Cameras weren’t allowed, but here are some Google photos.



Torri Mamo


Standing in St Thomas’ Bay on the far east side of the island is the Mamo Tower.

Red pin = St Thomas’ Bay. Purple pin = Mamo Tower

Although referred to as a tower, the building was actually a fortified country residence built by the Mamo family in 1657 as protection against invading Ottomans from nearby St Thomas Bay.

The tower sits on a busy road near the town of Marsascala and opposite a small dairy farm. Inside we found a dejected-looking bearded volunteer who opens the tower for the “public” every Thursday. He does not exactly get overwhelmed with visitors (and normally sees no one during his shift). Needless to say he was thrilled that some people had turned up, and especially a Mamo.

He begins his tour by pointing us to the family crest and a family tree picture. Apparently the name Mamo was derived from the French Saint Mammes, later changed to Mamon, then to Mamo in Malta, after some early ancestors emigrated there. In Malta, records of the name date back to the 16th century, when Salvatore Mamo appeared on “The list of Non-Titled Maltese families”. Sorry to say that Grandfather’s claims that he is a direct descendant of the Knights don’t have much truth to them…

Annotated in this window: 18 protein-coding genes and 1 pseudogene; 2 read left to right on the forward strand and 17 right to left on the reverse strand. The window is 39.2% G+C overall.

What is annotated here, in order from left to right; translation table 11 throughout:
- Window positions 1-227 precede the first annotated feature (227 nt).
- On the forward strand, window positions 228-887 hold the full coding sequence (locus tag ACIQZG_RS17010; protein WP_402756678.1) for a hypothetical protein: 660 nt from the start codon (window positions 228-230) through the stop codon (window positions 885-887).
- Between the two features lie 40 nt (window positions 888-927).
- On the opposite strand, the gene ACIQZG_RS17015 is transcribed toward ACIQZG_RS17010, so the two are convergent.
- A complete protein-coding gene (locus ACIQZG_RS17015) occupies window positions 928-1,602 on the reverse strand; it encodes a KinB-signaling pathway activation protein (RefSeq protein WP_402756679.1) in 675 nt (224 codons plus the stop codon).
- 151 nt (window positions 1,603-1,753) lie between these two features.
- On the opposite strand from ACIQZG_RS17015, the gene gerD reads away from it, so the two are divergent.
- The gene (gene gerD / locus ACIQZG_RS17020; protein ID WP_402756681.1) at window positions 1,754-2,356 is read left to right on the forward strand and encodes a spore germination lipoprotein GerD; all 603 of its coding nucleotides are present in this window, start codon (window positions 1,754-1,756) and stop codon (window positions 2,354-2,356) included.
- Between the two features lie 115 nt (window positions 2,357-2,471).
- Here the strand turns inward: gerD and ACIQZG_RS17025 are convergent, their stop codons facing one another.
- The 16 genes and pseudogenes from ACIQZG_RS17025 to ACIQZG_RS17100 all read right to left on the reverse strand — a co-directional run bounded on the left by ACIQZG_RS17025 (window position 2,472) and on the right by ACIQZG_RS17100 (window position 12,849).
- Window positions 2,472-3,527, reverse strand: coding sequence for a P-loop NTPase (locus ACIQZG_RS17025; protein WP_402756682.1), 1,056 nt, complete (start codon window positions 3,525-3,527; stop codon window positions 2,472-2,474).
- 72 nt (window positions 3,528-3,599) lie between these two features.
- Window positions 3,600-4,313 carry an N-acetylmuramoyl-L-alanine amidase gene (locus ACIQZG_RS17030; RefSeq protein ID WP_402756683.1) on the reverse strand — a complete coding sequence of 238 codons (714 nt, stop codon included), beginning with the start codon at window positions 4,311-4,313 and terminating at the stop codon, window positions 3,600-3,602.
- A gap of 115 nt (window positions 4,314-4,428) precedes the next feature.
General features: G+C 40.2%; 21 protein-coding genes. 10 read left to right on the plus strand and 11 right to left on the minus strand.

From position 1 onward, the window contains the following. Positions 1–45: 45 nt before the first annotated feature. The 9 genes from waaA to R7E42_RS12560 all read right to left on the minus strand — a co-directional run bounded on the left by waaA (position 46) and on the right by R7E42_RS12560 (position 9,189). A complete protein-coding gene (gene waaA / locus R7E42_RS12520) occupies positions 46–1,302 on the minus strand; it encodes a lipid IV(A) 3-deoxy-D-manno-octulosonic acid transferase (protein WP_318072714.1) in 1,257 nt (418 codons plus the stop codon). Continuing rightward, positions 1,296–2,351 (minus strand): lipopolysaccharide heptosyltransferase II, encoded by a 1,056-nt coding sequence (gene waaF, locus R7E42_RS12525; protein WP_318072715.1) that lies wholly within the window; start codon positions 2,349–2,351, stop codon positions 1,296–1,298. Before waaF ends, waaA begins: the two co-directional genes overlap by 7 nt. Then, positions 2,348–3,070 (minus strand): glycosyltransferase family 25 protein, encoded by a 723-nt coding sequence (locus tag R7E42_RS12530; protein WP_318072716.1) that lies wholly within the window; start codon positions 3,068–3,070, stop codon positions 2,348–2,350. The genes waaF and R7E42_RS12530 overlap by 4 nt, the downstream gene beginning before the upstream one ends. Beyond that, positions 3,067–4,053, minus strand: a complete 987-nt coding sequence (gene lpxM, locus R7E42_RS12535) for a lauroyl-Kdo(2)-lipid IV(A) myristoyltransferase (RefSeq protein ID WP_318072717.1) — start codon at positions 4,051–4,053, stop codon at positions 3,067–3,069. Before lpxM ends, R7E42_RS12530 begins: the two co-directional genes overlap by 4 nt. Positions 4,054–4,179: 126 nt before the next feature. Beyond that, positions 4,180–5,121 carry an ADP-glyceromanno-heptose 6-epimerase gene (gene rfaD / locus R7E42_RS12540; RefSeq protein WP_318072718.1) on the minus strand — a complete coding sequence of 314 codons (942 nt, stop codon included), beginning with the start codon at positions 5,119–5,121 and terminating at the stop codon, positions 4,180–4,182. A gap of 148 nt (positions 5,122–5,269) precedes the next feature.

On entering one finds a beautiful round domical-roofed room leading to four smaller rooms forming the four arms of the cross. The room is really quite incredible when you think it was built in 1657.


No one really knows how the rooms were set up. It is assumed that one was a kitchen (although there is no chimney and chimneys were around at that time) and others were bedrooms. Our guide took us up to an upstairs bedroom with a very low ceiling – the Maltese were very small people back then. The place would have been super hot in summer and freezing in winter.

On the left-hand side a staircase leads to the roof with wide views over the bay and surrounding countryside.

It’s certainly a long way down to the ditch at the base of the tower making any assault on the building pretty tricky. In 1940 the Tower was taken over by the British military as a regional headquarters, and a pill box was constructed on the roof. I wonder what older weaponry would have been used to fend off the Turks?



A two-metre ditch surrounds the Tower and there was formerly a draw-bridge. In the ditch there is a 4th-century Roman tomb which was probably originally from the Phoenician period.